Evaporation as the transport mechanism of metals in arid regions

Type
Article

Authors
Lima, Ana T.
Safar, Zeinab
Loch, J.P. Gustav

Date
2014-09

Abstract
Soils of arid regions are exposed to drought and drastic temperature oscillations throughout the year. Transport mechanisms in these soils are therefore very different from the ones in temperate regions, where rain dictates the fate of most elements in soils. Due to the low rainfall and high evaporation rates in arid regions, groundwater quality is not threatened and all soil contamination issues tend to be overlooked. But if soil contamination happens, where do contaminants go? This study tests the hypothesis of upward metal movement in soils when evaporation is the main transport mechanism. Laboratory evaporation tests were carried out with heavy metal spiked Saudi soil, using circulation of air as the driving force (Fig. 1). Main results show that loamy soil retains heavy metals quite well while evaporation drives heavy metals to the surface of a sandy soil. Evaporation transports heavy metals upward in sandy soils of arid regions, making them accumulate at the soil surface. Sand being the dominating type of soil in arid regions, soils can then be a potential source of contaminated aerosols and atmospheric pollution - a transboundary problem. Some other repercussions for this problem are foreseen, such as the public ingestion or inhalation of dust. © 2014 Elsevier Ltd.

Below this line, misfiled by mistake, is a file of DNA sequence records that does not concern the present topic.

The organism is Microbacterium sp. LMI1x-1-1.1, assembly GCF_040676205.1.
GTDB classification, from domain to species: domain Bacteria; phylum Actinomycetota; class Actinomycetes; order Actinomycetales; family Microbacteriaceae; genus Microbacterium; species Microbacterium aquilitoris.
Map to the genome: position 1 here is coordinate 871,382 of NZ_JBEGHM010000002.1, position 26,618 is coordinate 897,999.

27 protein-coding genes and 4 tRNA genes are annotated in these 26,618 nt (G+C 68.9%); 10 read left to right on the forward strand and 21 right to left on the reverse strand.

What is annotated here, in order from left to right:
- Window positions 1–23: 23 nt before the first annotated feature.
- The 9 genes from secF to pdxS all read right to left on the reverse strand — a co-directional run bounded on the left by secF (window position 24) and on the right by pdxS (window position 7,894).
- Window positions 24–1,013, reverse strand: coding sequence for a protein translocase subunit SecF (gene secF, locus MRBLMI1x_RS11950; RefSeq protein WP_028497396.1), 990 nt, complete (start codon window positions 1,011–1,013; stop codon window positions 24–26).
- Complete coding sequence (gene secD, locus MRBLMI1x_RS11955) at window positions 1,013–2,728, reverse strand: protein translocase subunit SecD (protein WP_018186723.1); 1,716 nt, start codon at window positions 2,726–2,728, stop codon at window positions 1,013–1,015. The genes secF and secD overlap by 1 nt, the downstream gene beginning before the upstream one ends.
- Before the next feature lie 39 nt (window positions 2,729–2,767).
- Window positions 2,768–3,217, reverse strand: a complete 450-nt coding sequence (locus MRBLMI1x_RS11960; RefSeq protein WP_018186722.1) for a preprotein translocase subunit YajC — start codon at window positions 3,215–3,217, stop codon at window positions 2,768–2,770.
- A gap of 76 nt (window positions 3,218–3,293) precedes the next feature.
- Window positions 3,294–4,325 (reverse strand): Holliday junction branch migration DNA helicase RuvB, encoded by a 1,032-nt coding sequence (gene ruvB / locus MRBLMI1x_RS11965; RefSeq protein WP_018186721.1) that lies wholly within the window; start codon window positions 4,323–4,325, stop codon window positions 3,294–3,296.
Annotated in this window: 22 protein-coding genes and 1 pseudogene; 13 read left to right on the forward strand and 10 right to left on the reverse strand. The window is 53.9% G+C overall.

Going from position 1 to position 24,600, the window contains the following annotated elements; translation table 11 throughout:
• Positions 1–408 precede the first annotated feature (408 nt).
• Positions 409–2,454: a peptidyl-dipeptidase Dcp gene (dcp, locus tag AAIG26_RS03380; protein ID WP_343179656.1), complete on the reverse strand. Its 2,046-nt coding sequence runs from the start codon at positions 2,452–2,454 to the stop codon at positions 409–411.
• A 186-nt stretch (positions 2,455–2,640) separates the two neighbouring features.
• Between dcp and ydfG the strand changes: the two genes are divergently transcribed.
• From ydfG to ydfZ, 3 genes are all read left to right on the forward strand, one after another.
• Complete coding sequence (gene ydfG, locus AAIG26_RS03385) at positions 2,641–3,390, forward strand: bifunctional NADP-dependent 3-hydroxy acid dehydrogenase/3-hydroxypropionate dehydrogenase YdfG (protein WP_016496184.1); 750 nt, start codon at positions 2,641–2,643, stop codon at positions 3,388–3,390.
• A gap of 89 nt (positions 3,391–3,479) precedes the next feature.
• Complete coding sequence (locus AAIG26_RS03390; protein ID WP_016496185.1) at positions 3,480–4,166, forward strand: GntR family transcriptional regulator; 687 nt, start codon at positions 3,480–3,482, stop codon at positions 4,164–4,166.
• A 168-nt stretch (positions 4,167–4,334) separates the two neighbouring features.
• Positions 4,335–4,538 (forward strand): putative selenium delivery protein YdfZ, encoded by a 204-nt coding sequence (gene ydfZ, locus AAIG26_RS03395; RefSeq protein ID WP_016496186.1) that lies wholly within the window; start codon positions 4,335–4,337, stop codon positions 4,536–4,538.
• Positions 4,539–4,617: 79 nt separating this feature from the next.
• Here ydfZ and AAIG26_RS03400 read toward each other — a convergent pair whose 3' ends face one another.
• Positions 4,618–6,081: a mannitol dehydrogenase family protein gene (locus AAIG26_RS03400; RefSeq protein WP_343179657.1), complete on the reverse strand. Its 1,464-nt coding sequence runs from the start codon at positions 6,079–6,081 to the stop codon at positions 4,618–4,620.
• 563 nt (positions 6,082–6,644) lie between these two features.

Citation
Lima AT, Safar Z, Loch JPG (2014) Evaporation as the transport mechanism of metals in arid regions. Chemosphere 111: 638–647. Available: http://dx.doi.org/10.1016/j.chemosphere.2014.05.027.

Acknowledgements
The authors would like to thank Wael Al-Moazen, from King Abdullah University of Science and Technology, Saudi Arabia, for providing us with the inestimable help during our sampling campaign in this country. Pieter Kleingeld (Utrecht University) is, as always, greatly acknowledged for his tips and ideas in the lab.

Publisher
Elsevier BV

Journal
Chemosphere

DOI
10.1016/j.chemosphere.2014.05.027

PubMed ID
24997976

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